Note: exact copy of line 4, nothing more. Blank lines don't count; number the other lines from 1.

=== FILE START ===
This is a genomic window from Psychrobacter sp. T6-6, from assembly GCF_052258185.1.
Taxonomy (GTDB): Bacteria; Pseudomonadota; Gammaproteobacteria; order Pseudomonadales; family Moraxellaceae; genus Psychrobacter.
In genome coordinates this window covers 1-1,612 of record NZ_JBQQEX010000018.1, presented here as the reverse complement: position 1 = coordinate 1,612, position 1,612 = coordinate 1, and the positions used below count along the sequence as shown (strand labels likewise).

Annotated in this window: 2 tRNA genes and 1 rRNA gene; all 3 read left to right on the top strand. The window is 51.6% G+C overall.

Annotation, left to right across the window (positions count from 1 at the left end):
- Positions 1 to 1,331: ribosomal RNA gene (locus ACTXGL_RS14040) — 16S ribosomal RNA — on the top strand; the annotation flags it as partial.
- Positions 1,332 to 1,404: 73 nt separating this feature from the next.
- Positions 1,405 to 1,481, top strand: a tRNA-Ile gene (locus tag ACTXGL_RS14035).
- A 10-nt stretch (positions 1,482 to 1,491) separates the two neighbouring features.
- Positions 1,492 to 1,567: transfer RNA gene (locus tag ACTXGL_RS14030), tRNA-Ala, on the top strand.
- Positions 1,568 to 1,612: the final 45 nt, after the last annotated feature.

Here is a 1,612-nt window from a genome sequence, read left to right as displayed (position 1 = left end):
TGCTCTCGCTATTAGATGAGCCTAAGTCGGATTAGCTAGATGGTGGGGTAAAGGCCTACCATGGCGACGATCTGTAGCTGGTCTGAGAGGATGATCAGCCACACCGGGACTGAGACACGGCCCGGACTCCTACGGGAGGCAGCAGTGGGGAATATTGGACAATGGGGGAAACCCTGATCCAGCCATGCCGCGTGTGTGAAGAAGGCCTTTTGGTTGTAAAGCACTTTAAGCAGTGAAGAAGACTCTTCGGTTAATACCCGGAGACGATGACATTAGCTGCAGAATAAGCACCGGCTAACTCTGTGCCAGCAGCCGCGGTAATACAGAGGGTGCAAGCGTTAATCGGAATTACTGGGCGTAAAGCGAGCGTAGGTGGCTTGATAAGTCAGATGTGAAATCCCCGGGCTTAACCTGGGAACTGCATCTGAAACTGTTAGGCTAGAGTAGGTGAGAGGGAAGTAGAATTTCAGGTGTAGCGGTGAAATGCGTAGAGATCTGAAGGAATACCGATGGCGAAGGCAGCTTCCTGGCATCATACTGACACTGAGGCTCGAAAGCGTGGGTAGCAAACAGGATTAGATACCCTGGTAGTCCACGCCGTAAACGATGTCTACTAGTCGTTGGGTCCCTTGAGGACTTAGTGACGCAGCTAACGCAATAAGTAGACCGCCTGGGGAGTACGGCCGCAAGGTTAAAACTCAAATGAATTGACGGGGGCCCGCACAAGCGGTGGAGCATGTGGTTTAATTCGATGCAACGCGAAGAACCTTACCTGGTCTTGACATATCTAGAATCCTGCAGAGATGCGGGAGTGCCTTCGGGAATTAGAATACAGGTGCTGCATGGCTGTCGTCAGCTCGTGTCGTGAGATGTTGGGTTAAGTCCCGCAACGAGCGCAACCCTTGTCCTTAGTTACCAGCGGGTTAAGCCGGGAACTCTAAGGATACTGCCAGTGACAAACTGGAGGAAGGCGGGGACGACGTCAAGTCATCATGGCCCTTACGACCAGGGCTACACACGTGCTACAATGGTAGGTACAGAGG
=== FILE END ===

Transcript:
Annotated in this window: 2 tRNA genes and 1 rRNA gene; all 3 read left to right on the top strand. The window is 51.6% G+C overall.